Subrogation/third-party reimbursement. Many employers face ongoing issues with the enforcement of provisions allowing plans to recover benefit costs from third parties responsible for a participant’s injury or illness. Employers that have sought to recover amounts paid from their medical (or disability) plans in these circumstances know how important the subrogation or third-party reimbursement provisions of a plan document or summary plan description (SPD) can be. The significance of these provisions was reinforced last year when the U.S. Supreme Court
upheld a plan’s specific terms providing that the plan is not responsible for paying a portion of a participant’s attorneys’ fees. Employers may wish to review the relevant provisions in their plan documents and SPDs.
Health FSA carryforwards. Employers that sponsor health flexible spending arrangements (health FSAs) may consider whether they wish to allow employees to carry forward unused contributions from one year to the next. An
IRS notice issued in 2013 allows for these carryforwards up to $500.
This notice required employers to choose between this new carryforward opportunity and the two-and-a-half-month grace period that many employers implemented to allow an employee additional time to incur expenses that could be applied against his or her account. More recent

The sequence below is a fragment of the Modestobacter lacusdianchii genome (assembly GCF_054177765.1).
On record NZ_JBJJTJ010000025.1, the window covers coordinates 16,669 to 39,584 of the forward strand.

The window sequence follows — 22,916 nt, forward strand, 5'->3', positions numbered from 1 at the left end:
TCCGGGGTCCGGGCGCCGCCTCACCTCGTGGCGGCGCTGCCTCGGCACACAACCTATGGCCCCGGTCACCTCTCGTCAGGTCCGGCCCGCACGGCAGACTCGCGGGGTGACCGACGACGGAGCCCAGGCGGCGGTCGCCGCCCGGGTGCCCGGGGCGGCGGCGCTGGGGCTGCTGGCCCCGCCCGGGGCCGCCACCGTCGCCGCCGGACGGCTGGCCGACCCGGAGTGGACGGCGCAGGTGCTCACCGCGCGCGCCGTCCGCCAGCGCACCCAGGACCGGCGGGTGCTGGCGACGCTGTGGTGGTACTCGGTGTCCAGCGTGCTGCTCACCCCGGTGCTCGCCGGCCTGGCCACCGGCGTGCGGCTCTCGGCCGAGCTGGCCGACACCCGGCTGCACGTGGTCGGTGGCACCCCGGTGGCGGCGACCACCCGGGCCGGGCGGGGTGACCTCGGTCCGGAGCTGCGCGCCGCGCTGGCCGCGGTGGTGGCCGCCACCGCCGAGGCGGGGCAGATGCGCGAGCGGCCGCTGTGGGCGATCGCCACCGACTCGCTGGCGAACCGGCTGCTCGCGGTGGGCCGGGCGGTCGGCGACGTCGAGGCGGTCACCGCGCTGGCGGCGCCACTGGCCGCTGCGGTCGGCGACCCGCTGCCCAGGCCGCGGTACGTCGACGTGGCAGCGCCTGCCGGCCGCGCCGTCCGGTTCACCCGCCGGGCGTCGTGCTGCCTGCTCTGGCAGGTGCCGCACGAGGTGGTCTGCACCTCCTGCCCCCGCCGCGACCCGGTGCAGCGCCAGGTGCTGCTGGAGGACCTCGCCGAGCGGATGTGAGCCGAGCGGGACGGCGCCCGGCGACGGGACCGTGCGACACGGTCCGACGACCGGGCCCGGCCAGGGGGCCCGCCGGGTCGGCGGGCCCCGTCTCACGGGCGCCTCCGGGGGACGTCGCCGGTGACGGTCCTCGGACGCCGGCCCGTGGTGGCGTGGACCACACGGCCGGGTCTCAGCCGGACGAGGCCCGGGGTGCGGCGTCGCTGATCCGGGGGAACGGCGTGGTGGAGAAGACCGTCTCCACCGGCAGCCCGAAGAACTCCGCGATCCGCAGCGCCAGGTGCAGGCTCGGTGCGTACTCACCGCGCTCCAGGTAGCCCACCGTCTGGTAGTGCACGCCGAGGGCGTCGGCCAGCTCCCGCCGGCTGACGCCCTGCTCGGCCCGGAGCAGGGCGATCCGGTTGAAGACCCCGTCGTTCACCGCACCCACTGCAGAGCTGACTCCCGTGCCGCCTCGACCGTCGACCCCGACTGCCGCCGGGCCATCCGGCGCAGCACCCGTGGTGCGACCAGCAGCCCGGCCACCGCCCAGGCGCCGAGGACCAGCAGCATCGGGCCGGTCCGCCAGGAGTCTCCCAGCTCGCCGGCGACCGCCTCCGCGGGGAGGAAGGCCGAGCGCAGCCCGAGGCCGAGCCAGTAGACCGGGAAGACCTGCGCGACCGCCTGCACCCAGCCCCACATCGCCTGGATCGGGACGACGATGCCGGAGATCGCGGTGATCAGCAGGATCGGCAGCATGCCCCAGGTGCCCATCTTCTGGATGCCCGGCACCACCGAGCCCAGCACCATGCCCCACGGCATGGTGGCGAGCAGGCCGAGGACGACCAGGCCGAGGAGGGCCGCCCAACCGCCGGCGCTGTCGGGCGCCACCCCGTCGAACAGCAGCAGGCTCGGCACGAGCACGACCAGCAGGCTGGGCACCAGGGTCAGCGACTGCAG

guidance describes how to address carryforwards for a participant who enrolls in a high deductible health plan with a health savings account, given that any amount in a general purpose health FSA would preclude the participant from making or receiving health savings account contributions.
Edward I. Leeds, counsel at
Ballard Spahr LLP, concentrates on issues relating to the design, administration, and taxation of health and other welfare benefits plans.
Jonathan M. Calpas, an associate at the firm, advises clients on compliance with the statutory and regulatory rules relating to such plans, including rules arising out of the Internal Revenue Code, ERISA, HIPAA, and COBRA.
© 2014 by Ballard Spahr LLP. All rights reserved. Republished with permission.